We started in the backfield with the tailbacks, and we knew what we were getting with that group in 2012. The biggest wildcard on the roster entering the season may have been Zach Mettenberger. I don’t think there’s any question that the staff, players and media (myself 100% included) placed too much expectation on Mettenberger in his first season in the SEC. He was billed as the answer as soon as the last Tiger walked back into the Superdome tunnel in January. That’s a hefty check to cash. After a season under center, we’ll talk about what we saw from the quarterbacks.
MORE THAN I EXPECTED:
I really thought Mettenberger would come out of the gate a little bit warmer than he did. He threw that interception at the seven yard line just before the half against North Texas and misfired on some makeable throws against Washington. The pick against Idaho the next week was a really bad misread, and he had problems with fumbles leading up to and in the Auburn games. Turnovers were a bit of a concern heading into the season, but I didn’t expect to see them against the poor teams on the LSU schedule. I thought he would really shine in those games. The mood Baton Rouge was pretty dismal. I think the first month of the season really caught us off guard. I know it did me.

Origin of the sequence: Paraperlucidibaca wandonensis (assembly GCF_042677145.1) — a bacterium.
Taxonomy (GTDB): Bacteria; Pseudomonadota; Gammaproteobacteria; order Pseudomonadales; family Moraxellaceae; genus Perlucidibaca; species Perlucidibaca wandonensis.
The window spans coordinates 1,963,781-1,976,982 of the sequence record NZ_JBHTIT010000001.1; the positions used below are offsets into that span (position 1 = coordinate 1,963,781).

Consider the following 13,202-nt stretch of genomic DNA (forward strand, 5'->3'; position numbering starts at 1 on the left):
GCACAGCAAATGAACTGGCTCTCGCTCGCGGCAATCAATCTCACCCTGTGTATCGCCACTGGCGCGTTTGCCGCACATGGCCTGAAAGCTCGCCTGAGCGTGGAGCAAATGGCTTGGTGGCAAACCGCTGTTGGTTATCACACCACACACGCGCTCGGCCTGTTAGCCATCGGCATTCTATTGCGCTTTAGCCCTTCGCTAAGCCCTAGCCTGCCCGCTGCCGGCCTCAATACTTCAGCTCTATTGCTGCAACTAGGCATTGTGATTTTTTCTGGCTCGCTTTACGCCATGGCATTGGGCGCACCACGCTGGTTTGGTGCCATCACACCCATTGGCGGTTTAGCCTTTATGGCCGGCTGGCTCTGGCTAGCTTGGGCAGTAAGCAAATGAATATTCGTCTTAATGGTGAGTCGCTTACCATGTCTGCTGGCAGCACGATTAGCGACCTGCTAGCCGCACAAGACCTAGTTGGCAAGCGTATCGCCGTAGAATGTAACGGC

I thought that baby was dead and gone. Not so much.
LESS THAN I EXPECTED:
LSU absolutely routed North Texas, Washington and Idaho. In those three wins by a combined 114 points, Stephen Rivers through exactly one statistical pass. Obviously, as I noted above, Mettenberger was trying to get settled in, but I think a 49-14 lead after three quarters against the mighty Vandals is safe. Rivers should have been allowed to come in and throw five or six passes just for his confidence. It almost bit LSU when Mettenberger went out in the second half of the Ole Miss game. Rivers came in and sailed one high on a third down before Mettenberger could return, but it didn’t hurt. I think you schedule those patsy games early to get guys work. Rivers should have gotten some.
I gotta be honest, I thought the quarterbacks would throw 25 touchdowns this year. They cut that in half. Well, Mettenberger did, throwing just 11. Through 12 games last year, Tiger quarterbacks had thrown for 20 touchdowns. I didn’t think there was any way LSU would drop off that drastically. There were some drops this year, and some deep throws were missed. The chances were there at times, but LSU had trouble cashing in.
JUST WHAT I EXPECTED
The Alabama Game
I think we saw over the last two seasons that the passing game is what separates LSU and Alabama. Jordan Jefferson’s strike to Rueben Randle finally dented the 2010 Alabama defense, and A.J. McCarron’s play in the Superdome was the difference in January. With Mettenberger now taking snaps, LSU had strengthened the passing game, at least from a talent standpoint. For LSU to win that game, it was going to have to be on Mettenberger’s arm. He did enough to win, throwing the ball 35 times for 298 yards and a beautiful touchdown. He was 6 for 7 on third down conversions through the air in the second half of that game. What happened after that will always stain the effort, but Mettenberger played the position the way it had to be played for the Tigers that night, and I expected that entering the season.